Foreign Migrant Workers

We are working with our suppliers to eliminate fees for migrant workers in our supply chain.

Why

Some of Patagonia’s suppliers in Taiwan, Japan, Thailand and Korea hire foreign migrant workers (FMW) to take jobs in their factories. This is a common practice in advanced and relatively small countries where there aren’t enough domestic workers to fill jobs in manufacturing.

But more often than not, employers are using third-party labor brokers who charge foreign migrant workers thousands of dollars simply to get hired for a job. These workers are desperately seeking jobs and are lured in by the prospect of making a wage several times what they make in their home country, and labor brokers take advantage of this situation. After the workers pay the fee, they become vulnerable to bonded labor and forced labor while in a new country. Employers favor this system because the cost is paid by the worker.

At Patagonia, we see this problem mainly in our fabric mills in Taiwan. In almost all cases our suppliers are hiring a sizable portion of their workforce from Thailand, Vietnam, the Philippines and/or Indonesia with the help of third-party labor brokers. We know these workers are being charged up to $7,000 for their jobs, depending on the country they’re from and the labor brokers they signed up with. We are working with our suppliers to eliminate those fees for workers.

And more broadly, we are working with our industry and industry organizations to improve migrant worker conditions since these issues are widespread and require systemic changes that no one company can change alone.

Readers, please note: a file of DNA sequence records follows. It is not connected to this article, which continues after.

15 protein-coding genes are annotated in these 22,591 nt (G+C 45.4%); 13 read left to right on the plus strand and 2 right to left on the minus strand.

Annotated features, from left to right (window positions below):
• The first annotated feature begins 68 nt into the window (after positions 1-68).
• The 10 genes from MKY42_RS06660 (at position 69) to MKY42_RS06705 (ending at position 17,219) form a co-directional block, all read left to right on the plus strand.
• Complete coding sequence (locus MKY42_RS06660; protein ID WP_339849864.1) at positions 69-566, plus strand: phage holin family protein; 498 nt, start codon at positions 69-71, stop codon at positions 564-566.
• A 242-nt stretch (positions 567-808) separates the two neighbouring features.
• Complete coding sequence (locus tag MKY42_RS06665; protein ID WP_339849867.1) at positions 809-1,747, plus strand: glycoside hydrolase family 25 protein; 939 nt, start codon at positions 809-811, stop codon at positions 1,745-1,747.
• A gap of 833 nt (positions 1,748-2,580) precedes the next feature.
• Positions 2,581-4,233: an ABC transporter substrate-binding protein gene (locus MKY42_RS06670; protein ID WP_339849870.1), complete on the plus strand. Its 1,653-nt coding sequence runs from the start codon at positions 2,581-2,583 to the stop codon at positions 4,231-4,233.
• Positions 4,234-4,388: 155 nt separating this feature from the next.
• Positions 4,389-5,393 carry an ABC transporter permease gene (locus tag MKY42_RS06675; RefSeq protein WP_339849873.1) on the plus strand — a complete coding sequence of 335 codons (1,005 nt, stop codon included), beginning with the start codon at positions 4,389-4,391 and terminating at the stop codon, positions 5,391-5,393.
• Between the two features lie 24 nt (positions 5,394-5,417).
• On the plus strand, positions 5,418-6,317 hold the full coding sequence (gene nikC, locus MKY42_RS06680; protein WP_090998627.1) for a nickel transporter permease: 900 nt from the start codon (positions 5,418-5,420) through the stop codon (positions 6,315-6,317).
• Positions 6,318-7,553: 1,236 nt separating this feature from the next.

Where We Are

We hired two people on our staff–one in Ventura, California, and one in Taiwan–to oversee all the work we do to limit these practices across our workforce. Our Migrant Worker Program uses several strategies to drive change.

  1. We developed Migrant Worker Employment Standards for our supply chain. These standards outline our expectations of ethical recruitment and employment practices with regard to migrant workers. We were one of the first apparel brands to develop a comprehensive migrant worker standard in December 2014, which we then made available online. It has been adopted in part or in full by other brands.
  2. We have an ongoing partnership with Verité, an expert supply chain NGO that is helping us with everything from understanding the hiring process and laws to training our suppliers and auditing them.
  3. We started a brand collaboration with other prominent outdoor and apparel companies to move the industry toward “responsible recruitment” in Taiwan. Getting the industry on board has made a huge impact on our progress.
  4. We engage with the public sector, including government and NGOs. For example, we work with the Taiwan Ministry of Labor and its Direct Hiring Service Center, which offers employers the ability to hire foreign migrant workers directly, without the involvement of labor brokers.

While much of this work is focused on Taiwan, our migrant worker standards and program apply to our entire global supply chain.

What's Next

Our goal is to ensure that workers in our supply chain have not paid money for their jobs.

See the timeline

Migrant Workers
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